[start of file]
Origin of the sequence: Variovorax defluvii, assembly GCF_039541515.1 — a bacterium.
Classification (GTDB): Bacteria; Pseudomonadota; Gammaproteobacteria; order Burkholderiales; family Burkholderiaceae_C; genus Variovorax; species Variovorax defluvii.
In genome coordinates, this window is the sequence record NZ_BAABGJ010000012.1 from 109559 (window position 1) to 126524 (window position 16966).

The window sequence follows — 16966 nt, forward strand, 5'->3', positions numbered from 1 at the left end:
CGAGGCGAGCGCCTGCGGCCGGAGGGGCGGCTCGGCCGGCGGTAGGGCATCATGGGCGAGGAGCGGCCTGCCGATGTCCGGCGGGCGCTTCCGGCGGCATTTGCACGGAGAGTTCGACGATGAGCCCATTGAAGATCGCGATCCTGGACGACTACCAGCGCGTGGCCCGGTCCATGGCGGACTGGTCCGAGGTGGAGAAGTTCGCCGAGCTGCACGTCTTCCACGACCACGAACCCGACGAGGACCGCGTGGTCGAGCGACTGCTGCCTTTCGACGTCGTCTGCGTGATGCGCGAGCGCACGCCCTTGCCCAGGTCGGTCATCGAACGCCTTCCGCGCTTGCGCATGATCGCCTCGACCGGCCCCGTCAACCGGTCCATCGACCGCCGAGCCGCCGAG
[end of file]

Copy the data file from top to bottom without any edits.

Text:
Origin of the sequence: Variovorax defluvii, assembly GCF_039541515.1 — a bacterium.
Classification (GTDB): Bacteria; Pseudomonadota; Gammaproteobacteria; order Burkholderiales; family Burkholderiaceae_C; genus Variovorax; species Variovorax defluvii.
In genome coordinates, this window is the sequence record NZ_BAABGJ010000012.1 from 109559 (window position 1) to 126524 (window position 16966).

The window sequence follows — 16966 nt, forward strand, 5'->3', positions numbered from 1 at the left end:
CGAGGCGAGCGCCTGCGGCCGGAGGGGCGGCTCGGCCGGCGGTAGGGCATCATGGGCGAGGAGCGGCCTGCCGATGTCCGGCGGGCGCTTCCGGCGGCATTTGCACGGAGAGTTCGACGATGAGCCCATTGAAGATCGCGATCCTGGACGACTACCAGCGCGTGGCCCGGTCCATGGCGGACTGGTCCGAGGTGGAGAAGTTCGCCGAGCTGCACGTCTTCCACGACCACGAACCCGACGAGGACCGCGTGGTCGAGCGACTGCTGCCTTTCGACGTCGTCTGCGTGATGCGCGAGCGCACGCCCTTGCCCAGGTCGGTCATCGAACGCCTTCCGCGCTTGCGCATGATCGCCTCGACCGGCCCCGTCAACCGGTCCATCGACCGCCGAGCCGCCGAG